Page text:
Vinyl covered headsets tend to deteriorate over time. I decided to try to recover the ear piece pads to prevent black flakes from sticking to my face every time I used them. This tutorial is using a Sennheiser PC350 headset that is almost 10 years old. I imagine you can use similar principles to recover your own.
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Step 1: Disassembly
These ear piece pads can be popped out just using your hands since they are held on by the plastic ring (fig.1) that clip into small tabs on the headset. There is a harder inner ring that can be squeezed out from under the top one (fig. 2&3). The material that holds the foam was glued to the top ring, and needs to be peeled off (fig. 4&5). Then the fabric can be taken apart. These were deteriorating so badly that the seams came apart with almost no effort. You may need to use a seam ripper if yours is not (fig. 6). Take the foam out and set all pieces aside for the next step (fig. 7).
Step 2: Make and Use Your Templates
Using the pieces you disassembled, use paper or cardboard to make some templates since you will have to make 2 of each piece (fig. 1&2). Decide what fabric you want to recover them in, I had some leftover stretchy material from another project that will hopefully not deteriorate as quickly because it's meant to withstand sweat. Use your templates to cut out the fabric portions (fig. 3&4). I used foam cushioning from Walmart which is 3/4" thick and claims to be hypoallergenic and odourless (fig. 5) for the pads. From this cut out a oval using your foam template and trim it to the desired poofiness. It does not have to be perfectly round since the fabric will round it for you. Also keep in mind that it will likely compress over time (fig. 6&7).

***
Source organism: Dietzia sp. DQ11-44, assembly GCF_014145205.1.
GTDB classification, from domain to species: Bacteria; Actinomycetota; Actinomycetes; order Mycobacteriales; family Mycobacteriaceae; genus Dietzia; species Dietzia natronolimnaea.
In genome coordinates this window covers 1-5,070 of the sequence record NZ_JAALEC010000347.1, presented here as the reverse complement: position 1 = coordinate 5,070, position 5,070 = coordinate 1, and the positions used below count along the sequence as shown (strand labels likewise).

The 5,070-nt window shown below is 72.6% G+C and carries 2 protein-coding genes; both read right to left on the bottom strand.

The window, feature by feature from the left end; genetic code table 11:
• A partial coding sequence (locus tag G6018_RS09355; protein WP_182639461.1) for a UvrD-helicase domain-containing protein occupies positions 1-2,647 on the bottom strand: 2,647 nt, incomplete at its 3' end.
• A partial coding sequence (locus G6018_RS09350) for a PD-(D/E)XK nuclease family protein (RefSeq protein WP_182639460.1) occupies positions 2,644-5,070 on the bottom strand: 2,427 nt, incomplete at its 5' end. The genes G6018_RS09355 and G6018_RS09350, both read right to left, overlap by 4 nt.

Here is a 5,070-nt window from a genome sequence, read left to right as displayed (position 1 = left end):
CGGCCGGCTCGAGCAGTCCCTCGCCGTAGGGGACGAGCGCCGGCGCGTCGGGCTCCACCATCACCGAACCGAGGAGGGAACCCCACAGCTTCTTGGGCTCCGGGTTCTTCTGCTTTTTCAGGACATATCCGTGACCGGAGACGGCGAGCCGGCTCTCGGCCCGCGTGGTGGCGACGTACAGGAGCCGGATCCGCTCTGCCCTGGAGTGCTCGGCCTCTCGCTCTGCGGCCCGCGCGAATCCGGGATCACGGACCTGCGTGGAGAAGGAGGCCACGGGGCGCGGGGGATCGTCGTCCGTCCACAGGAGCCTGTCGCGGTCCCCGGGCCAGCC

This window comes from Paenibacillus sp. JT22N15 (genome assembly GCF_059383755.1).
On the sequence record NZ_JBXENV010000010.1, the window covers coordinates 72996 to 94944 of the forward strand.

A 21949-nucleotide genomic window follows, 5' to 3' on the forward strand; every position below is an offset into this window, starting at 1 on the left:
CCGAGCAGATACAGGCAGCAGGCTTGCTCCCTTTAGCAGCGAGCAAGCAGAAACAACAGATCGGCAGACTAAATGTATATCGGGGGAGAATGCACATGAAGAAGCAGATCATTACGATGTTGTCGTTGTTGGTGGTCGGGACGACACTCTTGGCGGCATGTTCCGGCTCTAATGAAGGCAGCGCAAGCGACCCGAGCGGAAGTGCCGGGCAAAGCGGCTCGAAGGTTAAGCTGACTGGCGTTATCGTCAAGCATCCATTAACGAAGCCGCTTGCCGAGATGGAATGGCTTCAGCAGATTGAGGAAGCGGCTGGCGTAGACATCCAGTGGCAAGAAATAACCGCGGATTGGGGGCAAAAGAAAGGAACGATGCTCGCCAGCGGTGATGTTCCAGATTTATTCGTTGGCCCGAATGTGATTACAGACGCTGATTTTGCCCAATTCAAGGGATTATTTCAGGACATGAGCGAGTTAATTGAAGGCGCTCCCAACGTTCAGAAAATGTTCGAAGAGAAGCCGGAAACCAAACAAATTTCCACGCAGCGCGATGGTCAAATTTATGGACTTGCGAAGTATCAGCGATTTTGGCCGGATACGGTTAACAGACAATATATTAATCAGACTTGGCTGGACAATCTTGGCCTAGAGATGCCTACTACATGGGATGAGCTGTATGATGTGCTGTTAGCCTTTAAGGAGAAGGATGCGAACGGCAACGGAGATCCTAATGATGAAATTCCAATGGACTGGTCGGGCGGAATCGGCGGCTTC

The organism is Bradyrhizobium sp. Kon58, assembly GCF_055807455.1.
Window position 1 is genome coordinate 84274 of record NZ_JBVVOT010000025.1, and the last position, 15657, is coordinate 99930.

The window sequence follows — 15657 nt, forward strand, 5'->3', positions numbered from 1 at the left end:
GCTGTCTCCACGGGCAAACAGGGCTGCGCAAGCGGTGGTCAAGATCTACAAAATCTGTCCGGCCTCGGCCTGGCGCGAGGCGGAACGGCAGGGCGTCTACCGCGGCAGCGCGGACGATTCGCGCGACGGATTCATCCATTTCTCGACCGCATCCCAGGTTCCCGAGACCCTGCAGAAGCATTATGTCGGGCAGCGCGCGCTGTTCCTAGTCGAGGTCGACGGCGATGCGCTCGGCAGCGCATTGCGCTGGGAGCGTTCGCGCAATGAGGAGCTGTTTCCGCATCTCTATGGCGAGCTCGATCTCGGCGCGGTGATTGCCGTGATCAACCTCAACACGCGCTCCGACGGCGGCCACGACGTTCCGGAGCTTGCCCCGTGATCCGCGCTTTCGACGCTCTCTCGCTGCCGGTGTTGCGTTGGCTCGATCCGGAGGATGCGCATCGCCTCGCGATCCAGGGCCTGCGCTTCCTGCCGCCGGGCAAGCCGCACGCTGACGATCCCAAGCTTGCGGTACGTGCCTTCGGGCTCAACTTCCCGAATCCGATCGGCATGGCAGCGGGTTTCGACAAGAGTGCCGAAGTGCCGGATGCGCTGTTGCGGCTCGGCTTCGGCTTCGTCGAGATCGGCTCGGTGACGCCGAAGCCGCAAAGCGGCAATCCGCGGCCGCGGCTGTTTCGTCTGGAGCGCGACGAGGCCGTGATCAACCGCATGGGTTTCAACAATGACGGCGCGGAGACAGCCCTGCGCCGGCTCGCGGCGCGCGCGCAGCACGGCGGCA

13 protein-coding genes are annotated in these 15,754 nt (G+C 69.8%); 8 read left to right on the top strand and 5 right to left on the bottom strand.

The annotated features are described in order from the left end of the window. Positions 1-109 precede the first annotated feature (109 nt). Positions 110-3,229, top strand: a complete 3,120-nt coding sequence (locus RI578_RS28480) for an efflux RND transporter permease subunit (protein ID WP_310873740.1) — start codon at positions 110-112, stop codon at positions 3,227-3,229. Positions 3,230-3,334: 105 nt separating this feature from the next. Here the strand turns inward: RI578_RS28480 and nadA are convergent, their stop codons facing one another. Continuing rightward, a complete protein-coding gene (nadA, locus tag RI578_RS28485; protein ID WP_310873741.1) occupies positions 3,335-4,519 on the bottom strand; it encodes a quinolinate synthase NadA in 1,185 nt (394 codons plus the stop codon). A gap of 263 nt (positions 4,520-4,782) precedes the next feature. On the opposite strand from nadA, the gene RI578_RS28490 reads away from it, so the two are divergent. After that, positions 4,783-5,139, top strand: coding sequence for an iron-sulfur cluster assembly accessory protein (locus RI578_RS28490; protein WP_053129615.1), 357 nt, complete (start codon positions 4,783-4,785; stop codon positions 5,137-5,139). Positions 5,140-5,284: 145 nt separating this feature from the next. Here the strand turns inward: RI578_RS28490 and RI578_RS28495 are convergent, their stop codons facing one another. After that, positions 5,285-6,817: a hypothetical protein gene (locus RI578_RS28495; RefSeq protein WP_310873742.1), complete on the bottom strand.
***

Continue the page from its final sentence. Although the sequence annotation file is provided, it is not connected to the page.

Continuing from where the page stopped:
Step 3: Sew Your Fabric
Turn the two fabric pieces right side in and sew along the middle seam. I used a sewing machine but you could definitely hand sew this. Just make sure the seam is tight since there will be some force on it.
Step 4: Glue Your Fabric to Your Outer Ring
Use a hot glue gun to run a small bead of glue along the outer most part of the wrong of the top ring (got that?)(fig. 1). In other words, if you remember where the previous fabric was attached to: glue your fabric there. The piece that you'll glue down first is the smaller oval and the right side of the fabric gets glued to the wrong side of the ring. It's easiest to do if you pull the larger oval through the smaller oval's hole (fig. 2).
Step 5: Place Your Foam
Your piece should look taut on the edges and a wrinkled mess in the center (fig. 1). Put your foam piece with the bottom to the hard ring and pull the larger oval fabric through the hole (fig. 2). Then carefully wrap the larger oval fabric to cover the foam and attach at the same point you did with the smaller oval with hot glue (fig. 3). You'll be attaching the right side of the large oval to the wrong side of the small oval. You'll end up with an entirely wrapped piece of foam on a hard ring (fig. 4).
Step 6: Reassembly
When you disassembled, there was a second inner ring that you took out. Put it back in, you'll likely have to squeeze it and you may pop some of your seams. Just glue them back together and clip those pads back in the headset, you're done!
Things I learned while doing this:
1. Thicker foam is probably better, even though it may be uncomfortable at first it will fill out the fabric and allow you to create a smoother finish.
2. Stretchy fabric is a good idea if you are able to pull it taut, otherwise it just looks like a wrinkly mess.
3. Hot glue doesn't always stick to plastic. Make sure you glue gun is HIGH heat or use super glue.
4. Keep your templates. You may want to recover your ear pieces again in the future. Remember to label them.